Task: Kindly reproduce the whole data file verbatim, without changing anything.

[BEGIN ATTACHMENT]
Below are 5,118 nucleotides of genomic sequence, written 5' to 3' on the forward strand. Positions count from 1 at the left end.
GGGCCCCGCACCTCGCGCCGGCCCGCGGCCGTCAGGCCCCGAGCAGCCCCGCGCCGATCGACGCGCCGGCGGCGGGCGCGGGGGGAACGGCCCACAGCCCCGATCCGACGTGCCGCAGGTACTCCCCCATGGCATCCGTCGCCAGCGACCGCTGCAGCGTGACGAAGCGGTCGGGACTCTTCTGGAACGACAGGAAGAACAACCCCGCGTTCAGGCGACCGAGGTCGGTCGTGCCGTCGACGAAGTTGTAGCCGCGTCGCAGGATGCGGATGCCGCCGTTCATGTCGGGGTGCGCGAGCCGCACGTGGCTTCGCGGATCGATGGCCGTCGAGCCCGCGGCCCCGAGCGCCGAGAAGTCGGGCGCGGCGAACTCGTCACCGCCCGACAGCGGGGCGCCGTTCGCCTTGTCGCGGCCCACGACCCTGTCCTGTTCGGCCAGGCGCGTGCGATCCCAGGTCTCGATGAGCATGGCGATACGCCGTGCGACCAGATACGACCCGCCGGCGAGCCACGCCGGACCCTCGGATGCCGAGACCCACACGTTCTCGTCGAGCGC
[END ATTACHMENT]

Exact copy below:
Below are 5,118 nucleotides of genomic sequence, written 5' to 3' on the forward strand. Positions count from 1 at the left end.
GGGCCCCGCACCTCGCGCCGGCCCGCGGCCGTCAGGCCCCGAGCAGCCCCGCGCCGATCGACGCGCCGGCGGCGGGCGCGGGGGGAACGGCCCACAGCCCCGATCCGACGTGCCGCAGGTACTCCCCCATGGCATCCGTCGCCAGCGACCGCTGCAGCGTGACGAAGCGGTCGGGACTCTTCTGGAACGACAGGAAGAACAACCCCGCGTTCAGGCGACCGAGGTCGGTCGTGCCGTCGACGAAGTTGTAGCCGCGTCGCAGGATGCGGATGCCGCCGTTCATGTCGGGGTGCGCGAGCCGCACGTGGCTTCGCGGATCGATGGCCGTCGAGCCCGCGGCCCCGAGCGCCGAGAAGTCGGGCGCGGCGAACTCGTCACCGCCCGACAGCGGGGCGCCGTTCGCCTTGTCGCGGCCCACGACCCTGTCCTGTTCGGCCAGGCGCGTGCGATCCCAGGTCTCGATGAGCATGGCGATACGCCGTGCGACCAGATACGACCCGCCGGCGAGCCACGCCGGACCCTCGGATGCCGAGACCCACACGTTCTCGTCGAGCGC